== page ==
MAILBAG: Is gull fountain by someone famous?

Mark Brooky • Jul 21, 2015 at 11:48 AM


The statue was indeed created by somebody famous.

Marshall Fredericks was a remarkable artist who worked out of his studio in the Detroit suburb of Royal Oak from 1945 until his death in 1998. He created the aluminum seagull sculpture in the late 1950s. It was installed in Grand Haven in 1969, two years after the library and Community Center were built, according to a Smithsonian Institution collections document.

His other creations you might know are "The Spirit of Detroit" (1958) at the entrance to the Coleman A. Young Municipal Center in Detroit; "Christ on the Cross" (1959) in Indian River, a little south of Mackinaw City; and the "Friendly Dragon" at the Frederik Meijer Gardens and Sculpture Park and "Victory Eagle" at the Gerald R. Ford Presidential Museum, both in Grand Rapids. He created more than 400 other pieces in Michigan's public and corporate collections, according to an article by Nancy Sajdak Manning in the March/April issue of "Michigan History" magazine.

According to Sajdak Manning, the Grand Haven sculpture is titled "Flying Gulls Fountain."

John Martin, director of Loutit District Library, said the Marshall Fredericks Sculpture Museum at Saginaw Valley State University published the first book dedicated solely to the renowned sculptor's life and works, "Marshall M. Fredericks, Sculptor," in 2003. He said Grand Haven's "Flying Gulls Fountain" is featured on page 167.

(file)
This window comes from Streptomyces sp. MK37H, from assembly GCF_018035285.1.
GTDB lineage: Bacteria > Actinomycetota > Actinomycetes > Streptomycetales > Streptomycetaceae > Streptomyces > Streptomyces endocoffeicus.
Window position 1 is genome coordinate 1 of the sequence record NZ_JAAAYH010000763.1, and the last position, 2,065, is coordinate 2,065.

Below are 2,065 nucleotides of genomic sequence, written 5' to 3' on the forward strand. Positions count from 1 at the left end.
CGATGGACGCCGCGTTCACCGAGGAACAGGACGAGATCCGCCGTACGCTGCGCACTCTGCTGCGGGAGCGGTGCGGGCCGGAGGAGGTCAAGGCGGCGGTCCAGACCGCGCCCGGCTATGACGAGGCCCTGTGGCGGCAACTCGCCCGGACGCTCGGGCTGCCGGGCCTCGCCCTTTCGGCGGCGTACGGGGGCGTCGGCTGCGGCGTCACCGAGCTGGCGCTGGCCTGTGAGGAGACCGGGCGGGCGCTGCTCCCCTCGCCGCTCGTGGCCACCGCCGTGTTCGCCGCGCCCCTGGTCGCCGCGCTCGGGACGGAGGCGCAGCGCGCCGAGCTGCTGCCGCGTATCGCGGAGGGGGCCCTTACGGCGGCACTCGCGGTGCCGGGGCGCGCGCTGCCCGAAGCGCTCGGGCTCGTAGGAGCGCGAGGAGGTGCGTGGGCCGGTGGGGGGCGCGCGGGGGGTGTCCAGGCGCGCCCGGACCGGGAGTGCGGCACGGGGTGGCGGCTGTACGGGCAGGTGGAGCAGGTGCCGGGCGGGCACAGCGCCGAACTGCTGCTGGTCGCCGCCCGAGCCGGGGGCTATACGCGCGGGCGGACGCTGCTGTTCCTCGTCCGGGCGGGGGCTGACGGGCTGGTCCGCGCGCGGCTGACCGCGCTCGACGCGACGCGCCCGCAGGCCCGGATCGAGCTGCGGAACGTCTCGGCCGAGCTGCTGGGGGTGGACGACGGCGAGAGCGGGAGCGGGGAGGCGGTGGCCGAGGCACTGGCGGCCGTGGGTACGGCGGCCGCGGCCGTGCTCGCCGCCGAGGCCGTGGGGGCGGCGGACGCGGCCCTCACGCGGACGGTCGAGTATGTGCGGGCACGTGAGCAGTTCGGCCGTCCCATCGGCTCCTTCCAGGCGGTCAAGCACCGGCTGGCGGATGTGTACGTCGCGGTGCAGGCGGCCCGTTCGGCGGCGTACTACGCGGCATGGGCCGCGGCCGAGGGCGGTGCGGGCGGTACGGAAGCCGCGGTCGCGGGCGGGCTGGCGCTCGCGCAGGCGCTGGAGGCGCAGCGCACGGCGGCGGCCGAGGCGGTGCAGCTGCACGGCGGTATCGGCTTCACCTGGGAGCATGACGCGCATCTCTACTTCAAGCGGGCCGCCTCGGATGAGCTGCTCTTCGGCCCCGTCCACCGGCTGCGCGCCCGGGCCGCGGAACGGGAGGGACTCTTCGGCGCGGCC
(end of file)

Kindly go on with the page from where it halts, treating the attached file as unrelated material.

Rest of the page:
"This book, available at both the Loutit and Spring Lake district libraries, is an excellent source of information on Mr. Fredericks," Martin noted. "... The model for the fountain sculpture is featured at the SVSU Museum and a shot of it, along with many other works, is featured on page 179."

A Saginaw Valley State University website, omeka.svsu.edu, includes this description of a plaster version of the sculpture: "This delicately balanced sculpture is evidence of Fredericks' expertise in design and structural engineering. The openness and verticality of the composition are very dramatic. The large gulls appear weightless, held in place only by a wing tip, giving the illusion of flight and movement. Fredericks reinforced the elegance of the composition with the smooth surfaces of the gulls' bodies and wings, only slightly suggesting feathers and other details.

"To complete this airy construction, Fredericks utilized lightweight aluminum to cast the gulls for a fountain at the Civic Center and Loutit District Library Plaza in Grand Haven, Mich."

Martin reminds us that Loutit District Library patrons can enjoy views of the sculpture from a comfortable chair, sitting by the fireplace or in the library's newspaper and magazine area, located opposite the Community Center.

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